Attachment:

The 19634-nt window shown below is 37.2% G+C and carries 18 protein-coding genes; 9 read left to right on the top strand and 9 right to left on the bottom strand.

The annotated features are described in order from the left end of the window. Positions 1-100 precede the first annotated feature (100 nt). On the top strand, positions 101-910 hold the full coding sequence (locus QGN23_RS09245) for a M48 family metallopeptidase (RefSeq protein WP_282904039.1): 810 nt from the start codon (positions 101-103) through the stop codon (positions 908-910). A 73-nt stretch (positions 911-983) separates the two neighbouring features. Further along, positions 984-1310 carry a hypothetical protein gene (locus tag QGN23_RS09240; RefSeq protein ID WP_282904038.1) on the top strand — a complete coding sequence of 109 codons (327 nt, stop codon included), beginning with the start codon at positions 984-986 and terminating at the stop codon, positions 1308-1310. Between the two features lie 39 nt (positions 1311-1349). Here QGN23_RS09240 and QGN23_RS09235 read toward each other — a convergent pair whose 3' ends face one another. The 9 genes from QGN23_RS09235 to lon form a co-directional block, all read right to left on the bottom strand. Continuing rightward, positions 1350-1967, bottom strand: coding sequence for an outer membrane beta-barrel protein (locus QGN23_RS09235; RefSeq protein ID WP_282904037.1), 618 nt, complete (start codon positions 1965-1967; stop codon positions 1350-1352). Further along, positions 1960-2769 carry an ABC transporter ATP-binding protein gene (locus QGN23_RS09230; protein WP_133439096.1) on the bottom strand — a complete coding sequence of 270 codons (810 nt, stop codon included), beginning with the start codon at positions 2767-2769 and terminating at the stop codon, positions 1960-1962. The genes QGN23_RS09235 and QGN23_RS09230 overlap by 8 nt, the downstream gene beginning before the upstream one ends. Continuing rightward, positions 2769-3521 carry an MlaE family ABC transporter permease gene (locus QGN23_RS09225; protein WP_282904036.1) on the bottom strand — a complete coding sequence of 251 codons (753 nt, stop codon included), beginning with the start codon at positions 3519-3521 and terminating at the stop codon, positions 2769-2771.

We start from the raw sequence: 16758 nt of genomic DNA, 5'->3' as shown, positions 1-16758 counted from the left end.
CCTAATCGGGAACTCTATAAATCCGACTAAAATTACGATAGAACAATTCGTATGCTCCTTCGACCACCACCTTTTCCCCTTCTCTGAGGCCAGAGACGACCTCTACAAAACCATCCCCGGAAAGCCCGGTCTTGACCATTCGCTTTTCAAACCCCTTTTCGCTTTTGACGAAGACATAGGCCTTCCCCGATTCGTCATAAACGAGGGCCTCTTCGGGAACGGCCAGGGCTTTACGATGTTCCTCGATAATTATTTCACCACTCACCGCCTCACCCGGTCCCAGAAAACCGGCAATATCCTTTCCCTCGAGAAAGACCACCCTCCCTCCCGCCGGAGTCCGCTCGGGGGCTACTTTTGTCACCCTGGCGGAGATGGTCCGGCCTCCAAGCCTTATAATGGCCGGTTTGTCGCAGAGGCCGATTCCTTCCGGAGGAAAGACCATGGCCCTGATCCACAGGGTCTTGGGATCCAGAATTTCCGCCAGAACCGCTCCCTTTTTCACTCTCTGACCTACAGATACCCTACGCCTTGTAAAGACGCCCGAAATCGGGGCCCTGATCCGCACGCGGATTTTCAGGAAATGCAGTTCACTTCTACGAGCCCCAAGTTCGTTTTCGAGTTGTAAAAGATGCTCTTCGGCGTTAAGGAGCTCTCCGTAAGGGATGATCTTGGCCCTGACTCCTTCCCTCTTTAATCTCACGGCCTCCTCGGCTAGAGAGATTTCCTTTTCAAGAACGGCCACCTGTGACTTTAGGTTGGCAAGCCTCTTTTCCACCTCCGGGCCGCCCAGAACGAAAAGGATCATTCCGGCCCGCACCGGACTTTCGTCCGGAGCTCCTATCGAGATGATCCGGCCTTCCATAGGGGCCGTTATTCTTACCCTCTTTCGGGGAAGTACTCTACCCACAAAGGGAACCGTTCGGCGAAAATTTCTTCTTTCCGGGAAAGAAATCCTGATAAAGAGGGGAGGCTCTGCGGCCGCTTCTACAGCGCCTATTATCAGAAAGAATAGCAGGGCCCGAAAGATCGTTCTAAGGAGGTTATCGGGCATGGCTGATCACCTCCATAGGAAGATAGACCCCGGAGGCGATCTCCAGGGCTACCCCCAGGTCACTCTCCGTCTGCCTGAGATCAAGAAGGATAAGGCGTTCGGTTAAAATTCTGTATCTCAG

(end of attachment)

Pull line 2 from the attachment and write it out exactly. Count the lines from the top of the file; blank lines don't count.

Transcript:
The annotated features are described in order from the left end of the window. Positions 1-100 precede the first annotated feature (100 nt). On the top strand, positions 101-910 hold the full coding sequence (locus QGN23_RS09245) for a M48 family metallopeptidase (RefSeq protein WP_282904039.1): 810 nt from the start codon (positions 101-103) through the stop codon (positions 908-910). A 73-nt stretch (positions 911-983) separates the two neighbouring features. Further along, positions 984-1310 carry a hypothetical protein gene (locus tag QGN23_RS09240; RefSeq protein ID WP_282904038.1) on the top strand — a complete coding sequence of 109 codons (327 nt, stop codon included), beginning with the start codon at positions 984-986 and terminating at the stop codon, positions 1308-1310. Between the two features lie 39 nt (positions 1311-1349). Here QGN23_RS09240 and QGN23_RS09235 read toward each other — a convergent pair whose 3' ends face one another. The 9 genes from QGN23_RS09235 to lon form a co-directional block, all read right to left on the bottom strand. Continuing rightward, positions 1350-1967, bottom strand: coding sequence for an outer membrane beta-barrel protein (locus QGN23_RS09235; RefSeq protein ID WP_282904037.1), 618 nt, complete (start codon positions 1965-1967; stop codon positions 1350-1352). Further along, positions 1960-2769 carry an ABC transporter ATP-binding protein gene (locus QGN23_RS09230; protein WP_133439096.1) on the bottom strand — a complete coding sequence of 270 codons (810 nt, stop codon included), beginning with the start codon at positions 2767-2769 and terminating at the stop codon, positions 1960-1962. The genes QGN23_RS09235 and QGN23_RS09230 overlap by 8 nt, the downstream gene beginning before the upstream one ends. Continuing rightward, positions 2769-3521 carry an MlaE family ABC transporter permease gene (locus QGN23_RS09225; protein WP_282904036.1) on the bottom strand — a complete coding sequence of 251 codons (753 nt, stop codon included), beginning with the start codon at positions 3519-3521 and terminating at the stop codon, positions 2769-2771.